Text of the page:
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ACV vs. RCV policy

Do you know what your roof insurance DOESN’T cover?

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Marketing Krys

By Krys Escobar

With all the different insurances companies, and their different policies, and their competitor’s policies, it’s very easy to be overwhelmed by the magnitude of information that comes along with choosing the right roof insurance policy to protect one of your most valuable investments – the roof over your head. This blog will aim to simplify the difference between the two biggest policies when it comes to roofing: ACV and RCV.

Let’s start off with a few of the basic terms we’ll be using, in reference to roofing:
 
Deductible – The amount a customer must pay before insurance coverage kicks in.
Depreciation A reduction in the value of an asset (your roof) with the passage of time, due in particular to wear and tear.
Materials – The total costs of all physical products used for a roof replacement.

ACV

ACV stands for Actual Cash Value. It means the depreciation based on the age of materials is never paid to the customer. The customer owes their deductible plus depreciation cost. 

For example:
 
Let’s say your roof replacement is going to cost $10,000 for a roof with 3-tab shingles, and those shingles are covered for 25 years. You have a $1,000 deductible. At the 12 year mark of that roof, if there’s a large enough amount of damage to constitute a full loss, insurance would owe $5,000, plus the full cost of labor and half the cost of materials. 
 
Insurance only pays the main $5,000 as opposed to the full $10,000 because the shingles are covered for 25 years. Furthermore, since the roof was damaged at the half way mark of 12 years, the depreciation cost is 50%. You are left to pay the depreciation cost, plus your deductible, which for the sake of simplicity we’ll say is somewhere in the ballpark of $3,500. 
 
To summarize, with an ACV policy you are paying the depreciation cost, plus the amount of your deductible.

RCV

RCV stands for Replacement Cost Value. It means that the depreciation is paid by the insurance company, after the job is complete. You as a customer should only owe your deductible.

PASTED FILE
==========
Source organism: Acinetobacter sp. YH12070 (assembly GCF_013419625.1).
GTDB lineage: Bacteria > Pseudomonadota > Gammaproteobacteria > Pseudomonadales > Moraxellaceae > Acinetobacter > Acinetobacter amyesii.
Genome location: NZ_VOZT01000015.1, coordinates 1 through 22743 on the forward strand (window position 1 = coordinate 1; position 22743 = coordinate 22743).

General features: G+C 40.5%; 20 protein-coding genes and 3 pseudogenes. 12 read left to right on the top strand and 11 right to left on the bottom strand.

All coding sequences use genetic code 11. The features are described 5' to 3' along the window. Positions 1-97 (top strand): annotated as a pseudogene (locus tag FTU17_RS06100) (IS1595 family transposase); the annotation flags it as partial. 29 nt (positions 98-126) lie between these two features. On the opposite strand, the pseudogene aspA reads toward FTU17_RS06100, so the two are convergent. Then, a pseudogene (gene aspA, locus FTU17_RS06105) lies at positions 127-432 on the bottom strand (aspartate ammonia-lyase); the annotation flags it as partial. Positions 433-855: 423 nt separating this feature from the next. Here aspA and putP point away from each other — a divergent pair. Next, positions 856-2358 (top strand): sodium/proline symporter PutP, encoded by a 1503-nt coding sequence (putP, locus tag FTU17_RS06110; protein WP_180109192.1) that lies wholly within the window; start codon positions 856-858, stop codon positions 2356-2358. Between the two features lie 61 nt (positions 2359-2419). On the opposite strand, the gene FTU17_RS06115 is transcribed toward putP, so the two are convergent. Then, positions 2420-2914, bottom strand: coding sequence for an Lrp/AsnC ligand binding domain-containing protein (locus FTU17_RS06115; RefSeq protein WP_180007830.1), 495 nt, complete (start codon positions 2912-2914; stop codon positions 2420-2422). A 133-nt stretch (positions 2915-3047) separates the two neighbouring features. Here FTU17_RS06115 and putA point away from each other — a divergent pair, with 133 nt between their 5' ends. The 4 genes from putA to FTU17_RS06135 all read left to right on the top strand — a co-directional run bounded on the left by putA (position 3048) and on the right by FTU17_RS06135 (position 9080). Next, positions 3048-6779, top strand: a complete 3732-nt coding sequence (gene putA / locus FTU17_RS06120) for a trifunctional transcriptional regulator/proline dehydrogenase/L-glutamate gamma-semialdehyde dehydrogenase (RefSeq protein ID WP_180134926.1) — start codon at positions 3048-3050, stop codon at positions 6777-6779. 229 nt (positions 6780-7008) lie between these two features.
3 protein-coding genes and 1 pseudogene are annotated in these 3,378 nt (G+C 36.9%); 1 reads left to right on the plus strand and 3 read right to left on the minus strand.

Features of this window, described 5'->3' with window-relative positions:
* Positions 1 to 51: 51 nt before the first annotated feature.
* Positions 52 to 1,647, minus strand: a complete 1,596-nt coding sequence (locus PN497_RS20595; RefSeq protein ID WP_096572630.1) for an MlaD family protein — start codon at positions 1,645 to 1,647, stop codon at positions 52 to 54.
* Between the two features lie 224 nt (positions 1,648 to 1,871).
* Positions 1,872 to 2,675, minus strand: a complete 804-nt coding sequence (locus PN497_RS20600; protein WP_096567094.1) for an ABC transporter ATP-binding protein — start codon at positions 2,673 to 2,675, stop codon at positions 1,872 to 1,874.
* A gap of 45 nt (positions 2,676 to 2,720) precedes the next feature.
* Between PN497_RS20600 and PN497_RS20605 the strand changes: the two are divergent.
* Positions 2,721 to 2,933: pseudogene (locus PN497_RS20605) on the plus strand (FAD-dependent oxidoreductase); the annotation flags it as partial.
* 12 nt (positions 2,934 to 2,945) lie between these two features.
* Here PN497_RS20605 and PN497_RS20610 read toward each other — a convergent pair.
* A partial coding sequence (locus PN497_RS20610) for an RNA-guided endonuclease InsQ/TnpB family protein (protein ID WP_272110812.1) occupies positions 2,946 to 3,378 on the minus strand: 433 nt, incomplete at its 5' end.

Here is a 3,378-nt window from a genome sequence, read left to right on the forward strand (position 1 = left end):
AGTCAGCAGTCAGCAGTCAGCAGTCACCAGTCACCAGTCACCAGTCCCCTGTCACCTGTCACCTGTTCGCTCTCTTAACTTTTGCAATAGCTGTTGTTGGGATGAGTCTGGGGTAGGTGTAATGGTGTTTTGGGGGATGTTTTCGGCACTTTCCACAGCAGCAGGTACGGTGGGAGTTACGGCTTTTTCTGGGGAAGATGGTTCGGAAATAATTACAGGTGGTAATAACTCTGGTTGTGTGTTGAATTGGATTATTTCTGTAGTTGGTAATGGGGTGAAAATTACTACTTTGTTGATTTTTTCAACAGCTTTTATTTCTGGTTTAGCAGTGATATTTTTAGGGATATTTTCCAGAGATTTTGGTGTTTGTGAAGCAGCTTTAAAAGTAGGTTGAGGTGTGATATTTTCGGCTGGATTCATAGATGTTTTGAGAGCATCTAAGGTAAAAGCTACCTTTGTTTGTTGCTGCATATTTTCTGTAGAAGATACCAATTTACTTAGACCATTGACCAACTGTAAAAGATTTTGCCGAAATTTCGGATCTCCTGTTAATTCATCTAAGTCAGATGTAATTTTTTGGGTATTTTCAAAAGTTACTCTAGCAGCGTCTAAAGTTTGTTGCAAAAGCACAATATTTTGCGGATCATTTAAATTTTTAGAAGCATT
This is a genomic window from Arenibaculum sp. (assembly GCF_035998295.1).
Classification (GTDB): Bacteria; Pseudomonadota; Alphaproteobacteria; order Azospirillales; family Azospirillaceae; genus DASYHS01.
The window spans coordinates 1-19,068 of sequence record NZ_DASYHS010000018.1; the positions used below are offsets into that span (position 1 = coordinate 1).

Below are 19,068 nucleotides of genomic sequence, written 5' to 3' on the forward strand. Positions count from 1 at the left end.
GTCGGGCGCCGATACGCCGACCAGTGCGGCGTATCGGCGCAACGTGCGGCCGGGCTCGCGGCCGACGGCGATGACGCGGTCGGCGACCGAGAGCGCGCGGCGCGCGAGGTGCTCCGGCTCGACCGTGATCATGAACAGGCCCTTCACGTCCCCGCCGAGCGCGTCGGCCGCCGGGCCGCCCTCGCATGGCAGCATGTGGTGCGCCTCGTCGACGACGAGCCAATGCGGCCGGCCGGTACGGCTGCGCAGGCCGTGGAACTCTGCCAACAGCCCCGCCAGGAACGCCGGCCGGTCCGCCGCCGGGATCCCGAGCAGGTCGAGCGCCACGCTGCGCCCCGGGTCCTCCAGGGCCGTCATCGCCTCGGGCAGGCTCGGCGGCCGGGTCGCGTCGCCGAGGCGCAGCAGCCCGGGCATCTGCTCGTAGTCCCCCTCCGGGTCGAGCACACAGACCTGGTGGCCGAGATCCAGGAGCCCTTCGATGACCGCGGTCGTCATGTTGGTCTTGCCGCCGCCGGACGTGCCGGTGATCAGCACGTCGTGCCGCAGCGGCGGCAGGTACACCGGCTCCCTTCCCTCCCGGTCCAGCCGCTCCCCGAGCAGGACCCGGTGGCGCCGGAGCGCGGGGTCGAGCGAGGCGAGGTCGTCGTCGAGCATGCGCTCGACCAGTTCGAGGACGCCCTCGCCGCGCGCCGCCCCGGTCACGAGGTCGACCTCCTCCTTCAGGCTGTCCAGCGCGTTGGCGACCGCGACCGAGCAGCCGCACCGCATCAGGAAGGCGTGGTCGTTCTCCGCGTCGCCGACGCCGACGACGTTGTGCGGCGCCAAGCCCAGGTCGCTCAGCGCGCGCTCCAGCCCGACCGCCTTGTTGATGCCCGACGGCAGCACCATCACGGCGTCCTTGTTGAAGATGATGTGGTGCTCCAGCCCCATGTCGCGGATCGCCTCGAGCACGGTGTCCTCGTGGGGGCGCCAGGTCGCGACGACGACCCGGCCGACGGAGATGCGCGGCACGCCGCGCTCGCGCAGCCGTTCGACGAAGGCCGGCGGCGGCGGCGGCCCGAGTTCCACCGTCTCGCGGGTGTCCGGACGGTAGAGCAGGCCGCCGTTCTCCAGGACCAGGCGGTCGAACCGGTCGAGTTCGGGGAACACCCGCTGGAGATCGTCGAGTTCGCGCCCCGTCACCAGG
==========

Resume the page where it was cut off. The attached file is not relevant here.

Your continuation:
Using our previous example:
 
For the $10,000 roof replacement with your $1,000 deductible, the insurance company would pay $9,000, and you pay your $1,000 deductible.
 
As I’m sure you can see for a policyholder, RCV is much more desirable. 

Insurance pays for the true replacement cost of the roof, and you’re left with only paying your deductible.

Why might someone want to choose ACV?

The main reason people choose an ACV policy over RCV is because ACV’s are typically cheaper per month/year. So as to say, if you’re someone who likes to save money, this might sound enticing on the surface. The problem is you’re not actually saving money in the event that you need to use your insurance. And nothing lasts forever – a roof will eventually need replacing. 

Deductibles matter

Another key factor to pay attention to when choosing the right insurance policy is the deductible amount of the policy. In both policies it’s almost always better to go with the lowest deductible available, because just like every other type of insurance, (Health, auto, etc.) that is the amount you’ll have to pay before insurance will pay anything.
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The same people looking to cut corners and “save” money will usually take a higher deductible because it will typically be cheaper monthly payments. This is deceiving once again because if your roof replacement costs $5,000 and your deductible is $2,000, insurance will only cover what’s left after you pay the $2,000 and the depreciation cost. (Assuming ACV policy)
 
Hopefully this blog post has shed some light on the differences between ACV and RCV insurance policies. As always, if you have any inquiries feel free to contact us here, on Facebook, Instagram, or give us a call at 615-778-1440.

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Professional Roofers, Inc.

321 Billingsly Ct.

Franklin, TN 37067

(615) 778-1440